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Mashantucket Pequot Tribe v. Redican

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Citation Edit

Mashantucket Pequot Tribe v. Redican, 403 F.Supp.2d 184 (D. Conn. 2005) (full-text).

Factual Background Edit

Plaintiff is an Indian tribe that operated the Foxwoods Casino since 1992 under the federally registered marks FOXWOODS, FOXWOODS CASINO, and FOXWOODS RESORT CASINO. Plaintiff also owned and used various domain names including “foxwoods.com,” “foxwoodscasino.com,” “pequotcasino.com,” and “mashantucket.org.” Defendant at one time owned the domain names “foxwood.org” and “foxwood.net,” but at the time this case was decided it maintained only a website at “www.foxwood.com,” which provided cultural, historical, tourism, and demographic information related to communities that contained “Foxwood” in their name. Defendant also owned other domain names consisting of actual cities and towns.

Defendant derived income from “foxwood.com” by providing links to advertisers’ websites and, until June 2002, the links included gambling websites. Defendant’s trademark application to register “foxwood.com,” filed in 1999, was rejected due to a likelihood of confusion with plaintiff’s mark. Defendant testified that he contacted over 50 “foxwood” organizations, including plaintiff several times, in attempts to sell the “foxwood.com” domain name. Plaintiff sent defendant a cease-and-desist letter in 1997, followed by a demand to transfer the domain name in August 2001. In June 2002, defendant sent an email to a number of plaintiff’s employees offering to sell “foxwood.com” for $19,999,999 and a 30% commission to the employee who could affect the sale. Ten days later, defendant sent another email promising a commission of $3.5 million for selling the domain name to plaintiff for $20 million. In 2002, plaintiff sued defendant for trademark infringement, dilution, cybersquatting, and unfair trade practices under state law.

Trial Court Proceedings Edit

Following a bench trial, the court first found that plaintiff failed to prove that defendant “used” the FOXWOODS mark, and held for defendant on the infringement claims. The court found that defendant’s “foxwood.com” was materially different than using plaintiff’s mark FOXWOODS. The court also rejected plaintiff’s dilution claim. Although plaintiff’s FOXWOODS mark was famous based on its inherent distinctiveness and consistent use, advertising and marketing expenditures exceeding $26 million in the preceding three years, and no evidence of third-party usage in connection with gambling or casinos, the court held that plaintiff failed to prove “use” in commerce and actual dilution. There was no presumption of actual dilution because FOXWOODS and “foxwood.com” were not identical. Moreover, plaintiff failed to prove that defendant’s use actually weakened customers’ association of FOXWOODS with plaintiff’s products and services.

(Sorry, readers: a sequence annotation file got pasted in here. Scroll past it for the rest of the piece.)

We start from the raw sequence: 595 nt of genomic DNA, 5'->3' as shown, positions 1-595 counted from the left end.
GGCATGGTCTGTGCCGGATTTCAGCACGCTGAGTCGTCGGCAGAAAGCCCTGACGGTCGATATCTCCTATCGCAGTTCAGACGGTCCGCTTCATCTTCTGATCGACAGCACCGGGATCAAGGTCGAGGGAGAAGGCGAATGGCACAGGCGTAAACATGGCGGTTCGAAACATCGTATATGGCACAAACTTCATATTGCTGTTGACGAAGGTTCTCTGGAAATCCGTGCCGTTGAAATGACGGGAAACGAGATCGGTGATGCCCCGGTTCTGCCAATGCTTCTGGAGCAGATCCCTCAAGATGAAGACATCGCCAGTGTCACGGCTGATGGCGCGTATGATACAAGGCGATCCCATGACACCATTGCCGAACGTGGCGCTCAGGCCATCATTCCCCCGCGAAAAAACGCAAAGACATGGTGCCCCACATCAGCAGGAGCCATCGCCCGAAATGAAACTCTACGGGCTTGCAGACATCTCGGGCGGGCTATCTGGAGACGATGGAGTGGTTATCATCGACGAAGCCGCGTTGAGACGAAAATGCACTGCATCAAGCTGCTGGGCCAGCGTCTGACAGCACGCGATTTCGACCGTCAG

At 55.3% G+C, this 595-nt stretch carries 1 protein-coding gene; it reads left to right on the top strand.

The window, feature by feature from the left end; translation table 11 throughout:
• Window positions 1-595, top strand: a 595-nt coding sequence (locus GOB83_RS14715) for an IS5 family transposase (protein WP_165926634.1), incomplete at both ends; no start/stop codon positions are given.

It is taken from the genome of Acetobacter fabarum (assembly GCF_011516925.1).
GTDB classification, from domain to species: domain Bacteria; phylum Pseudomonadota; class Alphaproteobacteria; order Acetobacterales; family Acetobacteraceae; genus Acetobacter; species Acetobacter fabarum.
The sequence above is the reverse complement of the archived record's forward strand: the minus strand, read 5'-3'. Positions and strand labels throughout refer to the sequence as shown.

However, the court held for plaintiff on its cybersquatting claim. Having already found that plaintiff’s mark was inherently distinctive and famous, it noted that the “confusingly similar” element of an ACPA claim was different than the likelihood-of-confusion standard for an infringement claim. Because the only difference between the parties’ domain names was the letter “s,” the court found that defendant’s “foxwood.com” domain name was confusingly similar to plaintiff’s “foxwoods.com.” It then concluded defendant had a bad faith intent to profit from plaintiff’s mark because defendant intended to divert consumers from plaintiff’s website to its own site for commercial purposes; defendant offered to sell the domain name to plaintiff for $20 million; defendant did not “use” domain names in a bona fide way to offer goods or services; and defendant obtained multiple domain names using the word “foxwood.”

Finally, the court held for plaintiff on its unfair trade practices claim because defendant’s conduct towards plaintiff and the public was unethical and unscrupulous because it used “foxwood.com” to sell online advertising while attempting to sell the domain name to plaintiff at an exorbitant price. The court denied defendant’s laches defense even though plaintiff knew of defendant’s website since 1997 and failed to bring its cybersquatting claim until 2002, because damages from defendant’s website were ongoing and plaintiff sought only “prospective relief.” Further, defendant offered no evidence that plaintiff’s delay prejudiced defendant. The court also denied defendant’s unclean hands defense because defendant failed to offer any evidence that plaintiff acted fraudulently in obtaining its trademark rights or gained any financial advantage by deceit or any other unfair means. As for remedies, the court ordered defendant to assign the “foxwood.com” domain to plaintiff, but it also ordered plaintiff to reimburse defendant for its costs in obtaining and maintaining that domain name.

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